The Creativity Issue: Why Just Consume When You Can Create?

Technology gives kids opportunities their parents only dreamed of.

By
Amanda Bindel, Toca Magazine Writer
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Kids today have easy access to some pretty amazing creation tools. Used correctly, technology can move kids from being consumers to creators — and the power is right at their fingertips.

Many schools are working to get technology — iPads or other tablets, Chromebooks or other laptops — into all students’ hands through what’s called a 1:1 initiative, one device for every one student. Teachers and kids working with this kind of perpetual access are empowered to become creators every day.

Jenni Rhea’s third-graders in Austin, Texas, are more engaged in the creative process because they can control their own learning. “Having 1:1 access allows them to be in the driver’s seat,” she said. “They can pursue their passions, find answers to their questions, and share their learning with the world in a variety of ways.” The technology isn’t the inspiration. It’s a tool that allows them to express themselves creatively, she said.

When kids have easy access to technology and are empowered to take risks and explore different ways to use the technology, they become makers. A generation ago, kids could dream of publishing a book or creating a polished and edited movie, but very few had the resources to actually do it. Now, every kid with a tablet filled with the right apps can produce creative works that rival professional-level productions. Ruth Cook, an elementary school librarian in Austin, knows creativity in kids is nothing new, but technology can help them realize their ideas and bring them to life. “Digital tools elevate the creative juices to a newer level,” she said.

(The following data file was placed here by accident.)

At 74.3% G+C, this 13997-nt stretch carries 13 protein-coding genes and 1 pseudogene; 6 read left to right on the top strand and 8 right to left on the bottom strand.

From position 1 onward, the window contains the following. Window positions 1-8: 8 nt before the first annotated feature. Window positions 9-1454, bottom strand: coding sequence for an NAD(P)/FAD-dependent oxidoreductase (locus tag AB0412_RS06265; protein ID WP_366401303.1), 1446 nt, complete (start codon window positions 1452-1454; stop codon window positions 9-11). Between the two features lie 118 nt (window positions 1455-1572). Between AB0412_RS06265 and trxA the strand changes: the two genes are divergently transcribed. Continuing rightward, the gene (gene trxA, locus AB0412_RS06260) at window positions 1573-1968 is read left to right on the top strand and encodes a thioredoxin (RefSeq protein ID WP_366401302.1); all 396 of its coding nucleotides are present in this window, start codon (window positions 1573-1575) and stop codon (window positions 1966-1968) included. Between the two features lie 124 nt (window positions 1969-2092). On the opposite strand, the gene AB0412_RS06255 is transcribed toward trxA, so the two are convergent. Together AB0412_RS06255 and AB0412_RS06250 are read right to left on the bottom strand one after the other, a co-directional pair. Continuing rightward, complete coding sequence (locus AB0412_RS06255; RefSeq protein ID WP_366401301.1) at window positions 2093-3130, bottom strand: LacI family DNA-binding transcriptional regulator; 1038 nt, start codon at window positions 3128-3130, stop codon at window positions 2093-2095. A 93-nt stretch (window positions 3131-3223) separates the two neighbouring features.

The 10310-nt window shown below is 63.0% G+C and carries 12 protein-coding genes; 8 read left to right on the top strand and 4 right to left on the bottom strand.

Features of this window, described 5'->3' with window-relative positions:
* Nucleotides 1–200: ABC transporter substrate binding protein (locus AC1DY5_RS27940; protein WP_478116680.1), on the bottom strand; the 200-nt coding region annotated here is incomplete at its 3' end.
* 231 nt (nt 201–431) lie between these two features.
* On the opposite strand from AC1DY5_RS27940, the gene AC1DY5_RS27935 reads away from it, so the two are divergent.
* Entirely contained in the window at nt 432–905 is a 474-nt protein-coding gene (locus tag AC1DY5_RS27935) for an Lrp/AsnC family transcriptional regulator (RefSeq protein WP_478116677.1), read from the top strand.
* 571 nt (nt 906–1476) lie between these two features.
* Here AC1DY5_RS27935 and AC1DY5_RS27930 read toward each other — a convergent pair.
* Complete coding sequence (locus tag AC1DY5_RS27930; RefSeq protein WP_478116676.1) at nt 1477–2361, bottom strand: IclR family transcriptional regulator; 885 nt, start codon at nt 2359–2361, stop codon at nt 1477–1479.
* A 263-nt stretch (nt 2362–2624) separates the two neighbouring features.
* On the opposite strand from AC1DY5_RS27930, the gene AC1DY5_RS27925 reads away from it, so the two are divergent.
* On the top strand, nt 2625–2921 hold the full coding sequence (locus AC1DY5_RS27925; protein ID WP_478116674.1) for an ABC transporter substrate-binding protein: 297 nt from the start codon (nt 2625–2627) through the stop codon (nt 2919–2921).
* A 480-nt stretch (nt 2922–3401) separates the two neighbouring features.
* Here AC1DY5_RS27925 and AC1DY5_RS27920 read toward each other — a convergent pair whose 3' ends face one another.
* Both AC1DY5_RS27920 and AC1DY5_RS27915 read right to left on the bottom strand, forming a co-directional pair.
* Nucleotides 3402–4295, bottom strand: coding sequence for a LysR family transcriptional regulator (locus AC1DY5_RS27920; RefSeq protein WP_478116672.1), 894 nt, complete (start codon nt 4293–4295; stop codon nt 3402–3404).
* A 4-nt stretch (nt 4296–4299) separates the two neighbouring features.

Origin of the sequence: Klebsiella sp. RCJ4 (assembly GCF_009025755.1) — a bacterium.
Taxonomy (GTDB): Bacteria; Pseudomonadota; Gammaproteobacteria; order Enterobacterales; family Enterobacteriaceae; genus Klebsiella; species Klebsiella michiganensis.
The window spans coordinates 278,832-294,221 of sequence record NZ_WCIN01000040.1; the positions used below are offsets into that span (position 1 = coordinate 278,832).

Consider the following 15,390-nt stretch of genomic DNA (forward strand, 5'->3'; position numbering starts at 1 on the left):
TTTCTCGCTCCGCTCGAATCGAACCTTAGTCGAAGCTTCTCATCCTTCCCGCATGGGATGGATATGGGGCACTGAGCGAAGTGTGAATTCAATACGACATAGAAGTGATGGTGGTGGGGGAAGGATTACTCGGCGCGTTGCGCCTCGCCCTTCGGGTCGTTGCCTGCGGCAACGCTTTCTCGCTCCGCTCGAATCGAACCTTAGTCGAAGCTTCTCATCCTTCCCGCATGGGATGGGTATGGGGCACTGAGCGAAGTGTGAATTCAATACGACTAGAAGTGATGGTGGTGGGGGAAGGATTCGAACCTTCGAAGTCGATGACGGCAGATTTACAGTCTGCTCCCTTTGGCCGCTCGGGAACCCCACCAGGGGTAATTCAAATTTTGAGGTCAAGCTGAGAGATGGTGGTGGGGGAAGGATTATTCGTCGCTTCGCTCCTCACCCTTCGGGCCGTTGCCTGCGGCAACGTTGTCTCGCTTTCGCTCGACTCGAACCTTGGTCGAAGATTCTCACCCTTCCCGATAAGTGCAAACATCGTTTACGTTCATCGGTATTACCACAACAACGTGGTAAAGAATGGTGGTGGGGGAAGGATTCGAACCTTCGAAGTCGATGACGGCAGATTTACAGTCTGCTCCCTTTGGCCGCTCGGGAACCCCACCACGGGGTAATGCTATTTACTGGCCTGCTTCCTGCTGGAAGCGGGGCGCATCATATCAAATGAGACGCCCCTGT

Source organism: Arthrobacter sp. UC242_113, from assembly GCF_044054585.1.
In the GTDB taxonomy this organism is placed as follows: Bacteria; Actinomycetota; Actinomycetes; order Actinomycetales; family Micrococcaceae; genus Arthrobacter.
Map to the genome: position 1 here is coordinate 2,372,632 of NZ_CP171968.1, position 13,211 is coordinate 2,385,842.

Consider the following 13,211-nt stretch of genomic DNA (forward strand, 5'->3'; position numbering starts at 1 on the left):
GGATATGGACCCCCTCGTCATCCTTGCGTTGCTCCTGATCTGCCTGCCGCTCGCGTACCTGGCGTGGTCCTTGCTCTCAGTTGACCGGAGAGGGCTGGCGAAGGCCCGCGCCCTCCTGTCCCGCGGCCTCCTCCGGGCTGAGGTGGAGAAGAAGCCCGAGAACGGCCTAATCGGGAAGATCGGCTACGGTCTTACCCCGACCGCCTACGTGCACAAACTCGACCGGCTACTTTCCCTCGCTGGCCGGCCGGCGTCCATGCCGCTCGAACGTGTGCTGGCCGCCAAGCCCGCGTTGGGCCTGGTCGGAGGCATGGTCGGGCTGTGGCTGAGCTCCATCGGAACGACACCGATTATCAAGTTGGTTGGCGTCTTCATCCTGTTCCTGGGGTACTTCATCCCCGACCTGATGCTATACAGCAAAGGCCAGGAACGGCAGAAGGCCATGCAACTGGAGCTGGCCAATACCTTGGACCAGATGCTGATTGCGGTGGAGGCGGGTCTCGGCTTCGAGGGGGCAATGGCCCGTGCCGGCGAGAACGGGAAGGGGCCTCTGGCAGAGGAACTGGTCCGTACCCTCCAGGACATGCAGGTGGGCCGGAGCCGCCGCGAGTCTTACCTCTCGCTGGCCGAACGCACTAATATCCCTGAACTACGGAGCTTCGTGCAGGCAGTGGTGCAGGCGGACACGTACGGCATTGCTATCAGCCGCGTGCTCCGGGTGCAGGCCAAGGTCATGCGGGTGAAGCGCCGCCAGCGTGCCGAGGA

Just what can kids make with digital technology?

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They can make books.

Book creation apps make publishing easy for kids. They can add images and customize features in their books. They can even add audio to create audiobooks. Kids can use other apps to create graphics or other custom features for their books — a technique called app smashing, which is when several apps are used in conjunction. Some apps, like Book Creator, allow kids to make their books available through iBooks or Google Play Books. Others let kids share books through social media. Tobie Rountree, a second-grade teacher in Austin, had her students make iBooks about holiday traditions. “They blew me away with what they produced,” she said. “But more importantly, they were so proud of the books they created and were able to share with their classmates and families. Each book is completely personalized and creative.”

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They can make tools.